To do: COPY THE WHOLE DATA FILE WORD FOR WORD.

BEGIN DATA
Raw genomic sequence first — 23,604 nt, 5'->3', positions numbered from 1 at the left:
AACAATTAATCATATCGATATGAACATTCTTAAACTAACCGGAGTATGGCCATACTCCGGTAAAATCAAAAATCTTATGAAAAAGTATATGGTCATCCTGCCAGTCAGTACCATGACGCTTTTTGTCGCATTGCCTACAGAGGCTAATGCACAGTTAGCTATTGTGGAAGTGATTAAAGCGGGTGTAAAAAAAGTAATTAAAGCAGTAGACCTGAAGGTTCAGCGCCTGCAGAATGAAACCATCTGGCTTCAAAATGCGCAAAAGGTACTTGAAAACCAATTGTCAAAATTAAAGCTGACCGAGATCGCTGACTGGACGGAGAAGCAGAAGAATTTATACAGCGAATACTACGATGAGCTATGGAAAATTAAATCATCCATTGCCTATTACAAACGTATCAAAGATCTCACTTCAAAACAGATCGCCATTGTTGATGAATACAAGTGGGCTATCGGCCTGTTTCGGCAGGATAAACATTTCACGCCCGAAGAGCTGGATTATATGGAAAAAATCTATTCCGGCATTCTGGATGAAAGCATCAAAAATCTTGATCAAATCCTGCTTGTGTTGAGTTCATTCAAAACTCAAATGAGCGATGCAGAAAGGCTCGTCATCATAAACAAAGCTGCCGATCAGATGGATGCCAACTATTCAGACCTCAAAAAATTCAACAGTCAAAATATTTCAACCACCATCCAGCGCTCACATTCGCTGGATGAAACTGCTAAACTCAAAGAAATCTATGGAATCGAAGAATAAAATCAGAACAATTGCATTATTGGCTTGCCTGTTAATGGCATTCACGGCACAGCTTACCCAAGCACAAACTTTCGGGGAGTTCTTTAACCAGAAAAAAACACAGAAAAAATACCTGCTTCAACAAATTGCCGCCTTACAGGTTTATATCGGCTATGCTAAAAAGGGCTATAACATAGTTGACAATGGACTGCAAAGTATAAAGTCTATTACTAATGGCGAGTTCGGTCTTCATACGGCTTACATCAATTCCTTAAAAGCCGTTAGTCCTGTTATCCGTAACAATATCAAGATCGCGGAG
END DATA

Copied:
Raw genomic sequence first — 23,604 nt, 5'->3', positions numbered from 1 at the left:
AACAATTAATCATATCGATATGAACATTCTTAAACTAACCGGAGTATGGCCATACTCCGGTAAAATCAAAAATCTTATGAAAAAGTATATGGTCATCCTGCCAGTCAGTACCATGACGCTTTTTGTCGCATTGCCTACAGAGGCTAATGCACAGTTAGCTATTGTGGAAGTGATTAAAGCGGGTGTAAAAAAAGTAATTAAAGCAGTAGACCTGAAGGTTCAGCGCCTGCAGAATGAAACCATCTGGCTTCAAAATGCGCAAAAGGTACTTGAAAACCAATTGTCAAAATTAAAGCTGACCGAGATCGCTGACTGGACGGAGAAGCAGAAGAATTTATACAGCGAATACTACGATGAGCTATGGAAAATTAAATCATCCATTGCCTATTACAAACGTATCAAAGATCTCACTTCAAAACAGATCGCCATTGTTGATGAATACAAGTGGGCTATCGGCCTGTTTCGGCAGGATAAACATTTCACGCCCGAAGAGCTGGATTATATGGAAAAAATCTATTCCGGCATTCTGGATGAAAGCATCAAAAATCTTGATCAAATCCTGCTTGTGTTGAGTTCATTCAAAACTCAAATGAGCGATGCAGAAAGGCTCGTCATCATAAACAAAGCTGCCGATCAGATGGATGCCAACTATTCAGACCTCAAAAAATTCAACAGTCAAAATATTTCAACCACCATCCAGCGCTCACATTCGCTGGATGAAACTGCTAAACTCAAAGAAATCTATGGAATCGAAGAATAAAATCAGAACAATTGCATTATTGGCTTGCCTGTTAATGGCATTCACGGCACAGCTTACCCAAGCACAAACTTTCGGGGAGTTCTTTAACCAGAAAAAAACACAGAAAAAATACCTGCTTCAACAAATTGCCGCCTTACAGGTTTATATCGGCTATGCTAAAAAGGGCTATAACATAGTTGACAATGGACTGCAAAGTATAAAGTCTATTACTAATGGCGAGTTCGGTCTTCATACGGCTTACATCAATTCCTTAAAAGCCGTTAGTCCTGTTATCCGTAACAATATCAAGATCGCGGAG